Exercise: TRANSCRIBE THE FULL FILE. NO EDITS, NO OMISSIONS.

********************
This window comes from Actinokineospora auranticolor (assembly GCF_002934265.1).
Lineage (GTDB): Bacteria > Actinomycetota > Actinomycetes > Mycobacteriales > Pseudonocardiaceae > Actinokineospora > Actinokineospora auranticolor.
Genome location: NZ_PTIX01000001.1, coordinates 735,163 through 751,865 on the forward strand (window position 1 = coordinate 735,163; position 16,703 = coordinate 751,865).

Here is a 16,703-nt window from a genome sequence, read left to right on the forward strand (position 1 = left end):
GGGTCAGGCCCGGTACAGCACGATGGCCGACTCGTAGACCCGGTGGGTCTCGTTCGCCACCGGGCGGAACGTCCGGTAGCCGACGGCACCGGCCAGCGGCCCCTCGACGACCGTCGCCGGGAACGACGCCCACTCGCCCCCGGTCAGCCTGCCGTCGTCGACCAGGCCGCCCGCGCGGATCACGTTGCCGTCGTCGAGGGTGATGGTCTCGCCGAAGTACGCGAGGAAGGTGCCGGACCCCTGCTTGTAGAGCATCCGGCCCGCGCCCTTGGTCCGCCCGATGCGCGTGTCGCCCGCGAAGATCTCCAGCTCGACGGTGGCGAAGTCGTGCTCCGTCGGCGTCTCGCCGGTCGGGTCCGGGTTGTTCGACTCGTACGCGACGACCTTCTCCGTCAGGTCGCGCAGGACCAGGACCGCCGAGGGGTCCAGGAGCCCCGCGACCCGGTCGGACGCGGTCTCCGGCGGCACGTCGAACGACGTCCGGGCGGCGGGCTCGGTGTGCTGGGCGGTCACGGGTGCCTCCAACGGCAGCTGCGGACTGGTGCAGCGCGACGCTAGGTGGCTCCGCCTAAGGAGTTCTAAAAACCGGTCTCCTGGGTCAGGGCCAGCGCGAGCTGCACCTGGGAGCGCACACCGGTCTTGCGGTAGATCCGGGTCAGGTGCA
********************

This window comes from Actinokineospora auranticolor (assembly GCF_002934265.1).
Lineage (GTDB): Bacteria > Actinomycetota > Actinomycetes > Mycobacteriales > Pseudonocardiaceae > Actinokineospora > Actinokineospora auranticolor.
Genome location: NZ_PTIX01000001.1, coordinates 735,163 through 751,865 on the forward strand (window position 1 = coordinate 735,163; position 16,703 = coordinate 751,865).

Here is a 16,703-nt window from a genome sequence, read left to right on the forward strand (position 1 = left end):
GGGTCAGGCCCGGTACAGCACGATGGCCGACTCGTAGACCCGGTGGGTCTCGTTCGCCACCGGGCGGAACGTCCGGTAGCCGACGGCACCGGCCAGCGGCCCCTCGACGACCGTCGCCGGGAACGACGCCCACTCGCCCCCGGTCAGCCTGCCGTCGTCGACCAGGCCGCCCGCGCGGATCACGTTGCCGTCGTCGAGGGTGATGGTCTCGCCGAAGTACGCGAGGAAGGTGCCGGACCCCTGCTTGTAGAGCATCCGGCCCGCGCCCTTGGTCCGCCCGATGCGCGTGTCGCCCGCGAAGATCTCCAGCTCGACGGTGGCGAAGTCGTGCTCCGTCGGCGTCTCGCCGGTCGGGTCCGGGTTGTTCGACTCGTACGCGACGACCTTCTCCGTCAGGTCGCGCAGGACCAGGACCGCCGAGGGGTCCAGGAGCCCCGCGACCCGGTCGGACGCGGTCTCCGGCGGCACGTCGAACGACGTCCGGGCGGCGGGCTCGGTGTGCTGGGCGGTCACGGGTGCCTCCAACGGCAGCTGCGGACTGGTGCAGCGCGACGCTAGGTGGCTCCGCCTAAGGAGTTCTAAAAACCGGTCTCCTGGGTCAGGGCCAGCGCGAGCTGCACCTGGGAGCGCACACCGGTCTTGCGGTAGATCCGGGTCAGGTGCA